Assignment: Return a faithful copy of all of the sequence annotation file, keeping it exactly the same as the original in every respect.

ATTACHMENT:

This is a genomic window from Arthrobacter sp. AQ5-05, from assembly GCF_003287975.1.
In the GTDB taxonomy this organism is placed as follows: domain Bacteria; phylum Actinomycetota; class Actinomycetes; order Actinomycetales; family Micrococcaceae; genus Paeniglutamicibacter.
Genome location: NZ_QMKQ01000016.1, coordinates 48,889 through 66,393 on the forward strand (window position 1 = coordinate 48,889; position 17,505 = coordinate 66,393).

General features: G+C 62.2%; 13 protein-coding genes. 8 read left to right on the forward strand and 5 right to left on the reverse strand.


This is a genomic window from Arthrobacter sp. AQ5-05, from assembly GCF_003287975.1.
In the GTDB taxonomy this organism is placed as follows: domain Bacteria; phylum Actinomycetota; class Actinomycetes; order Actinomycetales; family Micrococcaceae; genus Paeniglutamicibacter.
Genome location: NZ_QMKQ01000016.1, coordinates 48,889 through 66,393 on the forward strand (window position 1 = coordinate 48,889; position 17,505 = coordinate 66,393).

General features: G+C 62.2%; 13 protein-coding genes. 8 read left to right on the forward strand and 5 right to left on the reverse strand.